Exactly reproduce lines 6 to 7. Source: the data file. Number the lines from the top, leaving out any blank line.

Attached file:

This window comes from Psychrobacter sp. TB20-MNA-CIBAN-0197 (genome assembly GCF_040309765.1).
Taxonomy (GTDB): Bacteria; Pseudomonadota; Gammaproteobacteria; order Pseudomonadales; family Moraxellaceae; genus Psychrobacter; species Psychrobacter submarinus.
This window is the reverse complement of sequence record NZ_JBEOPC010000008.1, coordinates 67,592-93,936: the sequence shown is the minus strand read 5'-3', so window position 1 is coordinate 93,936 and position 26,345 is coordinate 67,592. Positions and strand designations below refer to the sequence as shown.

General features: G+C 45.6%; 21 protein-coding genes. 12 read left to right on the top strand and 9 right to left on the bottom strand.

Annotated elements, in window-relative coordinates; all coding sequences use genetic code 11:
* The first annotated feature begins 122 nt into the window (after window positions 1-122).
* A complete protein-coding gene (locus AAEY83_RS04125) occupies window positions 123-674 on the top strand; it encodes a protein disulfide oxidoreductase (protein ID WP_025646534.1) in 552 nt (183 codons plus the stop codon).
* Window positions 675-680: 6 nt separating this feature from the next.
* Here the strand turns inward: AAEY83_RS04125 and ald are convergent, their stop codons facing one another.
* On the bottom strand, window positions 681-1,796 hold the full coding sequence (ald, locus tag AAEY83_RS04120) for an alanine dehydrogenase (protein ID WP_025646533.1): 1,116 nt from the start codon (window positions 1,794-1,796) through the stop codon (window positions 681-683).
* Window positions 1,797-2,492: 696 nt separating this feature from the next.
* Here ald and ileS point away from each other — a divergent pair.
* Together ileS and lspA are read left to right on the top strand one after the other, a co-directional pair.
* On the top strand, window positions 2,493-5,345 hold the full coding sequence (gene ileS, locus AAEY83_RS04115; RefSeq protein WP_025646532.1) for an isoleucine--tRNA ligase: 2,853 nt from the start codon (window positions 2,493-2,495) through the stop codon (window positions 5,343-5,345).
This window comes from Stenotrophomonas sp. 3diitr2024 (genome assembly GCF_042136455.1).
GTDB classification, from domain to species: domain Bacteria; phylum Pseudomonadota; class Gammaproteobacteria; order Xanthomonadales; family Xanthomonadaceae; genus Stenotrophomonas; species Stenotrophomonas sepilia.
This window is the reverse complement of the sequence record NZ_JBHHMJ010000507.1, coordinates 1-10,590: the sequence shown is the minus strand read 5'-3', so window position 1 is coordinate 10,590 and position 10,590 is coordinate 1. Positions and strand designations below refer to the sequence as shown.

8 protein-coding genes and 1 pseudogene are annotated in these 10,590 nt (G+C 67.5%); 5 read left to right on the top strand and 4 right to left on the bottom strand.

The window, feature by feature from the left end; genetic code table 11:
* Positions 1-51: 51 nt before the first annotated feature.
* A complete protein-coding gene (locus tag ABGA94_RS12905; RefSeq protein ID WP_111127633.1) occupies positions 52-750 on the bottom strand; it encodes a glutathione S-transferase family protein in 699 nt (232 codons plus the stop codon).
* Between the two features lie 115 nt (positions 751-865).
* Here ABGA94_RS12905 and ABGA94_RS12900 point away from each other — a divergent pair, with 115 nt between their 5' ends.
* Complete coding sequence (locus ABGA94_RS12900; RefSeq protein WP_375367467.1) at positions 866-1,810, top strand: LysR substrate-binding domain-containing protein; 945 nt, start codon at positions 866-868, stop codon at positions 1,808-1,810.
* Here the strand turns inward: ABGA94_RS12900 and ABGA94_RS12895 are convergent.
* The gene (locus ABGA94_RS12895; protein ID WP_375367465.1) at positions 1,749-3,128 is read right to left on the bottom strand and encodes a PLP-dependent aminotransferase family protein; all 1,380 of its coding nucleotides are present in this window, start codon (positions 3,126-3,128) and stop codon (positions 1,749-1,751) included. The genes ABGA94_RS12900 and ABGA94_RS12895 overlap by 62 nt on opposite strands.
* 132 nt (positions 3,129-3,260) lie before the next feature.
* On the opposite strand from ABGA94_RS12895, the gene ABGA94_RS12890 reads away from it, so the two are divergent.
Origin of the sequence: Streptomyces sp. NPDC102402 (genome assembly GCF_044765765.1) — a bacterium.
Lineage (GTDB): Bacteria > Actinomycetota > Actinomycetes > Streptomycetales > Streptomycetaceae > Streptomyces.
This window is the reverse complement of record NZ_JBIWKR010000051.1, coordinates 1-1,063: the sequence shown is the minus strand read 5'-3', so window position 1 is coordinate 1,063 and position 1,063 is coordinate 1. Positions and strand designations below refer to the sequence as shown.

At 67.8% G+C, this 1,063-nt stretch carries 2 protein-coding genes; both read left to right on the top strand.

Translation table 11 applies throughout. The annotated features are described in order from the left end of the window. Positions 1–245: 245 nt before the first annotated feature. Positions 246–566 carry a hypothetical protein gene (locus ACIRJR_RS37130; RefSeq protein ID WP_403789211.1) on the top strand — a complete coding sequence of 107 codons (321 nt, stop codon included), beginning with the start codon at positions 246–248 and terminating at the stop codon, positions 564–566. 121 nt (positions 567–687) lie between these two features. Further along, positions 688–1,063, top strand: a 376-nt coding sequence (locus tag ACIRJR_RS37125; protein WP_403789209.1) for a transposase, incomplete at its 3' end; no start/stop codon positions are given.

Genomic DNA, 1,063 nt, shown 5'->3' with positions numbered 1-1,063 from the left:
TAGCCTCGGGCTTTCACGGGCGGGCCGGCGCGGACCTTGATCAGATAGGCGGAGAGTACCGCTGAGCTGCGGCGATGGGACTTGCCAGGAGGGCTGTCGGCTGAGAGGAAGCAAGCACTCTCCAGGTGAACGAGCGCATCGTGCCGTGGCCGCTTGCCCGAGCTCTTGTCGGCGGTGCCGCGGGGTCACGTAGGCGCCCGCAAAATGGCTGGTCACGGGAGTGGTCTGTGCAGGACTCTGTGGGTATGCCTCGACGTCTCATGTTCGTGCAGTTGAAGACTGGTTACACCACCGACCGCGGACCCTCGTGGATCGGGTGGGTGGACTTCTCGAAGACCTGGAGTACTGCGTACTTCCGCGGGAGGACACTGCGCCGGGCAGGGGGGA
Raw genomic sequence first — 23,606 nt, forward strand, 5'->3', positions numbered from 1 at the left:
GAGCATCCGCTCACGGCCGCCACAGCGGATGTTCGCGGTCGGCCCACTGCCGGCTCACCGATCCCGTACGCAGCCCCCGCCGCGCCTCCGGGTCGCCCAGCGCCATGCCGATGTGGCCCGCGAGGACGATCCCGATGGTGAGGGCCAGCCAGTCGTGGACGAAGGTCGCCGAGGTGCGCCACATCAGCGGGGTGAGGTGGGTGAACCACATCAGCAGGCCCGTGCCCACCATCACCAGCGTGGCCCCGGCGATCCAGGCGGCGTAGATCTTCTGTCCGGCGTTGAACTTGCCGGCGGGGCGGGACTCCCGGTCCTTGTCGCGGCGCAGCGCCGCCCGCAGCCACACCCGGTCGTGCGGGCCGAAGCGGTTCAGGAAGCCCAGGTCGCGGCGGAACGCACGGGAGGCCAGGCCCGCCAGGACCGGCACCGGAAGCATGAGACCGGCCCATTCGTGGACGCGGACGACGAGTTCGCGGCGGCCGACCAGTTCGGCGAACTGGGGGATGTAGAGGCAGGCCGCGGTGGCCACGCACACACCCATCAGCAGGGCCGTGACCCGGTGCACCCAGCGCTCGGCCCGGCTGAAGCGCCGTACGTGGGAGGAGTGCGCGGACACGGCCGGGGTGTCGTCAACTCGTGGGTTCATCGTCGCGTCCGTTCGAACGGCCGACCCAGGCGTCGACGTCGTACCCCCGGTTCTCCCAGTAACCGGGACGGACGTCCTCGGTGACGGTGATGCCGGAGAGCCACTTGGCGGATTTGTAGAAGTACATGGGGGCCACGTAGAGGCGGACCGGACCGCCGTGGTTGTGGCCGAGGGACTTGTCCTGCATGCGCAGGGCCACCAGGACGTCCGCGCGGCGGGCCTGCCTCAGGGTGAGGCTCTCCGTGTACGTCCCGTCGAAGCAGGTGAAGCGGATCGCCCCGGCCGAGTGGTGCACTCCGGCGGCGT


* The first annotated feature begins 122 nt into the window (after window positions 1-122).
* A complete protein-coding gene (locus AAEY83_RS04125) occupies window positions 123-674 on the top strand; it encodes a protein disulfide oxidoreductase (protein ID WP_025646534.1) in 552 nt (183 codons plus the stop codon).